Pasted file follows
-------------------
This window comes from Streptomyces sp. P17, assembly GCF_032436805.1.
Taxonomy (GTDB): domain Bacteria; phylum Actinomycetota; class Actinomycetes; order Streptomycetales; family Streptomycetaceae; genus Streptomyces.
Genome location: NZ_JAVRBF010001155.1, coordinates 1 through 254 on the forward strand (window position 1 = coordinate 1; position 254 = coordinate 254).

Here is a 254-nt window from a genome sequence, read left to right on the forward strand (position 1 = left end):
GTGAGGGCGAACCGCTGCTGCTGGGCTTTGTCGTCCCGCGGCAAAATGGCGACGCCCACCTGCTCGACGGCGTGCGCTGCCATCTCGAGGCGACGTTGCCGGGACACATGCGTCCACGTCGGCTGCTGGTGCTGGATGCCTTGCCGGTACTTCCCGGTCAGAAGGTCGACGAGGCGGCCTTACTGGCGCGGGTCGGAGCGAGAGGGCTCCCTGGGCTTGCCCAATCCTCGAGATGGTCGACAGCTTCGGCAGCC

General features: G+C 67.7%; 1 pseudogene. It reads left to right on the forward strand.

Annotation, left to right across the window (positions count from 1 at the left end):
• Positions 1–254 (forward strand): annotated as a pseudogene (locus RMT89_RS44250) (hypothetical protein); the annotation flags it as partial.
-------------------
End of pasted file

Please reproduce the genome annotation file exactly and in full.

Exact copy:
This window comes from Streptomyces sp. P17, assembly GCF_032436805.1.
Taxonomy (GTDB): domain Bacteria; phylum Actinomycetota; class Actinomycetes; order Streptomycetales; family Streptomycetaceae; genus Streptomyces.
Genome location: NZ_JAVRBF010001155.1, coordinates 1 through 254 on the forward strand (window position 1 = coordinate 1; position 254 = coordinate 254).

Here is a 254-nt window from a genome sequence, read left to right on the forward strand (position 1 = left end):
GTGAGGGCGAACCGCTGCTGCTGGGCTTTGTCGTCCCGCGGCAAAATGGCGACGCCCACCTGCTCGACGGCGTGCGCTGCCATCTCGAGGCGACGTTGCCGGGACACATGCGTCCACGTCGGCTGCTGGTGCTGGATGCCTTGCCGGTACTTCCCGGTCAGAAGGTCGACGAGGCGGCCTTACTGGCGCGGGTCGGAGCGAGAGGGCTCCCTGGGCTTGCCCAATCCTCGAGATGGTCGACAGCTTCGGCAGCC

General features: G+C 67.7%; 1 pseudogene. It reads left to right on the forward strand.

Annotation, left to right across the window (positions count from 1 at the left end):
• Positions 1–254 (forward strand): annotated as a pseudogene (locus RMT89_RS44250) (hypothetical protein); the annotation flags it as partial.